Statins and the Reduction of Sudden Cardiac Death: Antiarrhythmic or Anti-Ischemic Effect?

Abhimanyu Beri; Tahmeed Contractor; Atul Khasnis; Ranjan Thakur


Am J Cardiovasc Drugs. 2010;10(3):155-164. 

In This Article

Abstract and Introduction


Sudden cardiac death is an important cause of cardiovascular mortality with the majority of cases occurring in low-risk groups. HMG-CoA reductase inhibitors (statins) have recently been shown to reduce the incidence of ventricular tachycardia (VT)/fibrillation (VF) and sudden cardiac death, and this has been attributed to their pleiotropic effects. However, it is unclear whether this occurs through an 'indirect' anti-ischemic or 'direct' antiarrhythmic effect. We systematically reviewed articles published on MEDLINE between January 1996 and December 2009 focusing on the reduction of VT/VF and sudden cardiac death by statins and the potential mechanisms. Studies reporting sudden cardiac death or VT/VF outcomes with statin use (n = 23) or the pathophysiology of sudden cardiac death reduction by statins (n = 19) were included. We found that statins have been shown to reduce VT/VF and sudden cardiac death only in subjects with underlying coronary artery disease or ischemic cardiomyopathy. No definite benefits were seen with statins in sudden cardiac death and VT/VF in patients with non-ischemic cardiomyopathy. There is insufficient evidence to point toward a benefit in populations at low risk for VT/VF. In conclusion, an anti-ischemic rather than a primary antiarrhythmic effect emerges as the likely mechanism of sudden cardiac death reduction with statins.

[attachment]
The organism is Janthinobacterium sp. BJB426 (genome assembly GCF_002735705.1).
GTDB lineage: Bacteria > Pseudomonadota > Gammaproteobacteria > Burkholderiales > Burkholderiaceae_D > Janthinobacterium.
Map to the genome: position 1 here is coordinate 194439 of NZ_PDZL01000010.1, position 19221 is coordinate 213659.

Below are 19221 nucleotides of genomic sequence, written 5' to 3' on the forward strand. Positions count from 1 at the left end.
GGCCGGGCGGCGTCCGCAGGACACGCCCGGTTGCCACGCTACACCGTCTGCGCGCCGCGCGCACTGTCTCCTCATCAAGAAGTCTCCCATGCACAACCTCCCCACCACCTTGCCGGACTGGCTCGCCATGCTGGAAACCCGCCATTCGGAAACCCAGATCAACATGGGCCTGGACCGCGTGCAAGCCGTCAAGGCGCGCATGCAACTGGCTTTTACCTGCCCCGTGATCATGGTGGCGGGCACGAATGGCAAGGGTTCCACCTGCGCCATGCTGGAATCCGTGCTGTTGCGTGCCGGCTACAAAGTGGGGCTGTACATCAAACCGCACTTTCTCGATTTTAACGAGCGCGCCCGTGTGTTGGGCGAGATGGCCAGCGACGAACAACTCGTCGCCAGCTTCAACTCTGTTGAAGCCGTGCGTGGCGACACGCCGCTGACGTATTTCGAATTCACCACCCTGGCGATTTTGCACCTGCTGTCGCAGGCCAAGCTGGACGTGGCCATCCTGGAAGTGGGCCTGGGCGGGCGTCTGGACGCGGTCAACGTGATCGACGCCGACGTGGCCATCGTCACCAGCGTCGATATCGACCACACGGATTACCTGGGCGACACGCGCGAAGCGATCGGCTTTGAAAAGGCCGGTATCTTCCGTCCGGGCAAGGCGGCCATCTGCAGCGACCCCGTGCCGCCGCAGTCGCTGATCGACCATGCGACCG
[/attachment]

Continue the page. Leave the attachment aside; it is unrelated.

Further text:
Sudden cardiac death is defined as unexpected death from a cardiac etiology after cardiac arrest within 1 hour of the onset of acute symptoms.[1] Though significant developments have occurred in the management of cardiovascular disease, sudden cardiac death remains an important global health concern with more than 3 million worldwide deaths annually.[2] The estimated incidence in the US is about 1 per 1000 person-years in the general population,[3] with similar numbers reported from other parts of the world.[4–7]

Arrhythmias are the most common cause of sudden cardiac death,[8] with ventricular tachycardia (VT)/fibrillation (VF) being responsible for the vast majority (83.4%) of cases.[9] Coronary artery disease is the underlying etiology for approximately 80% of these fatal ventricular arrhythmias, the remainder being accounted for by hypertrophic or dilated cardiomyopathy, congenital heart disease, primary electrophysiological abnormalities, valvular heart disease, and infiltrative myocardial disorders.[10] A smaller fraction (16%) of sudden cardiac death is attributed to bradyarrhythmias and electromechanical dissociation.[9]

Certain groups have been identified as being at high risk for sudden cardiac death, but the majority of the sudden death burden exists in the larger, lower risk population.[10,11] Given the low incidence in this low-risk population, any attempt at reducing sudden cardiac death would require specific screening and risk-stratifying strategies as well as safe, effective yet economical interventions.

A protective effect of HMG-CoA reductase inhibitors (statins) in sudden cardiac death has been demonstrated in recent studies. This has been partly attributed to their 'pleiotropic' (i.e. beyond lipid-lowering) effects, such as atherosclerotic plaque stabilization, reduction in systemic inflammation and thrombogenicity,[12] as well as changes in membrane ion channel conduction.[13] We conducted a systematic review of published literature on the efficacy of statins in lowering the incidence of sudden cardiac death and explored the underlying mechanisms.


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